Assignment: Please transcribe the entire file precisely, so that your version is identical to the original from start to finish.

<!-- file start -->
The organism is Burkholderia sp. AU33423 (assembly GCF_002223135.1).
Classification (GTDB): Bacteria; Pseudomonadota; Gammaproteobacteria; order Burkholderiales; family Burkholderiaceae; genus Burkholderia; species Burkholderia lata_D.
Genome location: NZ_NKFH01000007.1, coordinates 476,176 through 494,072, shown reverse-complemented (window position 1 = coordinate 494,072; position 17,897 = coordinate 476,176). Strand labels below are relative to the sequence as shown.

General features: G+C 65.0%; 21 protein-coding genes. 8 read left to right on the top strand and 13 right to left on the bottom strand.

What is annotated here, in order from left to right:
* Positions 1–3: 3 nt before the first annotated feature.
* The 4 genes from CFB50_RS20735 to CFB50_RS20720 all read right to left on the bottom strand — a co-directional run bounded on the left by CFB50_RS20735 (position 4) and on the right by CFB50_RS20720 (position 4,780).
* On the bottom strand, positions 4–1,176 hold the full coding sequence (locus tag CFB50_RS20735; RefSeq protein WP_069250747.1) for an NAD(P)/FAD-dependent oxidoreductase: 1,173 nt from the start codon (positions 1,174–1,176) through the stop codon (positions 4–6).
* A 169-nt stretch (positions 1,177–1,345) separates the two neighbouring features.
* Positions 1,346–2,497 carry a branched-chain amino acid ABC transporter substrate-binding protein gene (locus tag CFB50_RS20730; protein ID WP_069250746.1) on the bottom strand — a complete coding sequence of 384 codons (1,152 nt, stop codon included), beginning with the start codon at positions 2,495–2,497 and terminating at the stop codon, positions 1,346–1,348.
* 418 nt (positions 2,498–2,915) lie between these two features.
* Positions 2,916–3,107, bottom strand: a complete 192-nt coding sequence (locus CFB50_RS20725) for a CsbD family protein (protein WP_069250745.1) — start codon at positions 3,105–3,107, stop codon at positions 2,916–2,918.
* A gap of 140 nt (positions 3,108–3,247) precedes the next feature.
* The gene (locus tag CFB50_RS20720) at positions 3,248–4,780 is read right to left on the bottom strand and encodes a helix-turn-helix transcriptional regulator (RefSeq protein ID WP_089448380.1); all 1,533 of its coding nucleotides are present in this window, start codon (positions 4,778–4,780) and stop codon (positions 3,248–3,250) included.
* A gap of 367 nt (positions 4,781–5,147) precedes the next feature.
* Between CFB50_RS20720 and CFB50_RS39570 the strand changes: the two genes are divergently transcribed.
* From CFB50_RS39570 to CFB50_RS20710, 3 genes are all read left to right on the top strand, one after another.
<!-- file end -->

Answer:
The organism is Burkholderia sp. AU33423 (assembly GCF_002223135.1).
Classification (GTDB): Bacteria; Pseudomonadota; Gammaproteobacteria; order Burkholderiales; family Burkholderiaceae; genus Burkholderia; species Burkholderia lata_D.
Genome location: NZ_NKFH01000007.1, coordinates 476,176 through 494,072, shown reverse-complemented (window position 1 = coordinate 494,072; position 17,897 = coordinate 476,176). Strand labels below are relative to the sequence as shown.

General features: G+C 65.0%; 21 protein-coding genes. 8 read left to right on the top strand and 13 right to left on the bottom strand.

What is annotated here, in order from left to right:
* Positions 1–3: 3 nt before the first annotated feature.
* The 4 genes from CFB50_RS20735 to CFB50_RS20720 all read right to left on the bottom strand — a co-directional run bounded on the left by CFB50_RS20735 (position 4) and on the right by CFB50_RS20720 (position 4,780).
* On the bottom strand, positions 4–1,176 hold the full coding sequence (locus tag CFB50_RS20735; RefSeq protein WP_069250747.1) for an NAD(P)/FAD-dependent oxidoreductase: 1,173 nt from the start codon (positions 1,174–1,176) through the stop codon (positions 4–6).
* A 169-nt stretch (positions 1,177–1,345) separates the two neighbouring features.
* Positions 1,346–2,497 carry a branched-chain amino acid ABC transporter substrate-binding protein gene (locus tag CFB50_RS20730; protein ID WP_069250746.1) on the bottom strand — a complete coding sequence of 384 codons (1,152 nt, stop codon included), beginning with the start codon at positions 2,495–2,497 and terminating at the stop codon, positions 1,346–1,348.
* 418 nt (positions 2,498–2,915) lie between these two features.
* Positions 2,916–3,107, bottom strand: a complete 192-nt coding sequence (locus CFB50_RS20725) for a CsbD family protein (protein WP_069250745.1) — start codon at positions 3,105–3,107, stop codon at positions 2,916–2,918.
* A gap of 140 nt (positions 3,108–3,247) precedes the next feature.
* The gene (locus tag CFB50_RS20720) at positions 3,248–4,780 is read right to left on the bottom strand and encodes a helix-turn-helix transcriptional regulator (RefSeq protein ID WP_089448380.1); all 1,533 of its coding nucleotides are present in this window, start codon (positions 4,778–4,780) and stop codon (positions 3,248–3,250) included.
* A gap of 367 nt (positions 4,781–5,147) precedes the next feature.
* Between CFB50_RS20720 and CFB50_RS39570 the strand changes: the two genes are divergently transcribed.
* From CFB50_RS39570 to CFB50_RS20710, 3 genes are all read left to right on the top strand, one after another.